Sometimes, all you have to do is log on to the Internet for instant inspiration.
A "home page" always pops up first, and most varieties are designed to give you a quick survey of current information - news, sports, entertainment, a weather forecast, etc. Mine happens to be at charter.net, where the top headline is usually something like, "Jay Leno says he hasn't spoken to Conan O'Brien."
Like I said, instant inspiration, in this case to ponder the question: Where is America headed when it comes to getting its news?
Newspapers across the country have downsized if they haven't shut
down altogether. What used to be the "big 3" TV networks still air
their half-hour nightly news shows, but they've mostly ceded the field
of broadcast "journalism" to 24-hour cable news providers that
substitute talking heads for actual reporting.
Two of the cable conglomerates have taken to presenting the news as
if it's pro wrestling, full of easily identifiable good guys and bad
guys. Fox started this with its eternally ironic "fair and balanced"
shtick that should actually be called something like GOP-TV. MSNBC now
clearly fancies itself the liberal alternative, with a nightly assist
from Comedy Central's "The Daily Show" and "The Colbert Report."
And speaking of advocacy disguised as actual news reporting and
analysis, how about that new talk show lineup on the local radio
station of Glenn Beck, Rush Limbaugh and Sean Hannity?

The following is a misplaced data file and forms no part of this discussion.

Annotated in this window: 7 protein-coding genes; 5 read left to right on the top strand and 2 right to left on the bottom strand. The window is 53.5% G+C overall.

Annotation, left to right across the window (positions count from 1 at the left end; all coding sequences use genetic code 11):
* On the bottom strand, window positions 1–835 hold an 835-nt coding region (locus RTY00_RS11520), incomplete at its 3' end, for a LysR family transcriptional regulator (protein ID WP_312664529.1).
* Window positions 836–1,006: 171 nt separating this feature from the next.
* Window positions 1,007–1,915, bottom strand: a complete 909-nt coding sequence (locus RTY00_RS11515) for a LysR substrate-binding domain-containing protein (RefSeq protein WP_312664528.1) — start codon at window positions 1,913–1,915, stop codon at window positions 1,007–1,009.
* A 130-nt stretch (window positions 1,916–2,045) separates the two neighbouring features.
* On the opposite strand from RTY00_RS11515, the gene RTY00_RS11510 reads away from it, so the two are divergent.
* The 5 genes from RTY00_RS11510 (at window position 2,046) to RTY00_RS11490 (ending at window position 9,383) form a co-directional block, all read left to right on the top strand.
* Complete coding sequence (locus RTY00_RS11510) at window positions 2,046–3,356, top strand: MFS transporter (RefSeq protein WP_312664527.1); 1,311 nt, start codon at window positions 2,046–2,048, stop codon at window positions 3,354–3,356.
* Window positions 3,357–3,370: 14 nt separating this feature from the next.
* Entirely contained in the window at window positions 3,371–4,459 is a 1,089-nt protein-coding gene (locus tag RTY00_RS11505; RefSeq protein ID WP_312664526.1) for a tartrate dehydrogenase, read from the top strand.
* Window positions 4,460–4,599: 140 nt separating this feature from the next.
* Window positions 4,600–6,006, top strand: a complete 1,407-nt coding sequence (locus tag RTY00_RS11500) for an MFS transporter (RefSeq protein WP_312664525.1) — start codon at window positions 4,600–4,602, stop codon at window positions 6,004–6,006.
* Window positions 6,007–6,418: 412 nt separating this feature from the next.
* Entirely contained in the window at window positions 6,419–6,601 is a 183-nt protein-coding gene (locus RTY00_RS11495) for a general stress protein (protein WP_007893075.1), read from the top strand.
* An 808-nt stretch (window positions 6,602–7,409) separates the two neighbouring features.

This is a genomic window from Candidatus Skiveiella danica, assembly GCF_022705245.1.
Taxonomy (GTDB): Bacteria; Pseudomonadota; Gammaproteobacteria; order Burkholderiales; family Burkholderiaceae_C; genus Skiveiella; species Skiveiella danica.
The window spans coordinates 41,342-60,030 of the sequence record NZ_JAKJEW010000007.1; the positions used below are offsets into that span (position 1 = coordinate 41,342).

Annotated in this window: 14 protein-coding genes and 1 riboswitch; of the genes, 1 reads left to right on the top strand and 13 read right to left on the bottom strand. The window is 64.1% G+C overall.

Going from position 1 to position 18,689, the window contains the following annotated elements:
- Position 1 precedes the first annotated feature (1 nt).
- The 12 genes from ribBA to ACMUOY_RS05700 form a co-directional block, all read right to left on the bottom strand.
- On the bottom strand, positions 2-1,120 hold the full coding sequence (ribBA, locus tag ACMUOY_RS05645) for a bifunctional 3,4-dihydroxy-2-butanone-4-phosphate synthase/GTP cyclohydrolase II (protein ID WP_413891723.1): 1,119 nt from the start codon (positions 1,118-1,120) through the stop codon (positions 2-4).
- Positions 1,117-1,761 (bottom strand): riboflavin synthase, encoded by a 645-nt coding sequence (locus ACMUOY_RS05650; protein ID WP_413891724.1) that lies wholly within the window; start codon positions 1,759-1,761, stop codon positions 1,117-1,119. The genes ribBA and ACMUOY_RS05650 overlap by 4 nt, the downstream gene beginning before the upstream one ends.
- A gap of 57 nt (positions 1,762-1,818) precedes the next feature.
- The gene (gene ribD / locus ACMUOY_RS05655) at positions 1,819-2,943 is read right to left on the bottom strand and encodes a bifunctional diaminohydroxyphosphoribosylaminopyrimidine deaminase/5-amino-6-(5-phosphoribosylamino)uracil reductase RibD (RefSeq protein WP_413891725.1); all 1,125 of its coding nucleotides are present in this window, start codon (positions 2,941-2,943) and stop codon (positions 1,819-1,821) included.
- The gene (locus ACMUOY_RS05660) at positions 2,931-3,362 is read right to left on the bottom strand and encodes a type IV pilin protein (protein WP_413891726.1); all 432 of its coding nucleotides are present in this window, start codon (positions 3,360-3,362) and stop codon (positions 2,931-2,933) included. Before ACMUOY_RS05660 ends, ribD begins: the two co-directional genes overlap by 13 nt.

Fair and balanced.
If it's preaching to the choir you're looking for, there are plenty
more subtle ways these days to get your "news" seasoned to your taste.
Log on to that aforementioned Internet, fire up the keyword searches
and let your browser carry you away to the safe haven of information
sites and blogs that slice and dice the facts just to your liking.
It's not so much that we have too many choices as that so many of
those choices are flawed by a predilection to persuade as well as
inform. Heck, most of them don't even have the resources to do their
own reporting - the enterprises doing that are the ones struggling to
Say what you will about the good old days of the monopolistic mass
media. At least when we were all reading the same papers and watching
the same TV news programs we had a common agenda of public issues to be
Information is more accessible than ever. That's great if you think
of life as a game of Trivial Pursuit with all the answers at your
fingertips. Or if you just want to immerse yourself in the opinions of
like-minded people. Or if you actually want to know why "Jay Leno says
he hasn't spoken to Conan O'Brien."
Of course you can also use your Web browser to access legitimate
news sources of organizations that are still striving to report stories
and present all sides of an issue in an unbiased manner - at least for
now. Most of them are free on-line, which is why they're having a hard
time staying in business.
Where is America headed when it comes to getting its news? That
depends on what you consider "news." The definition seems to evolve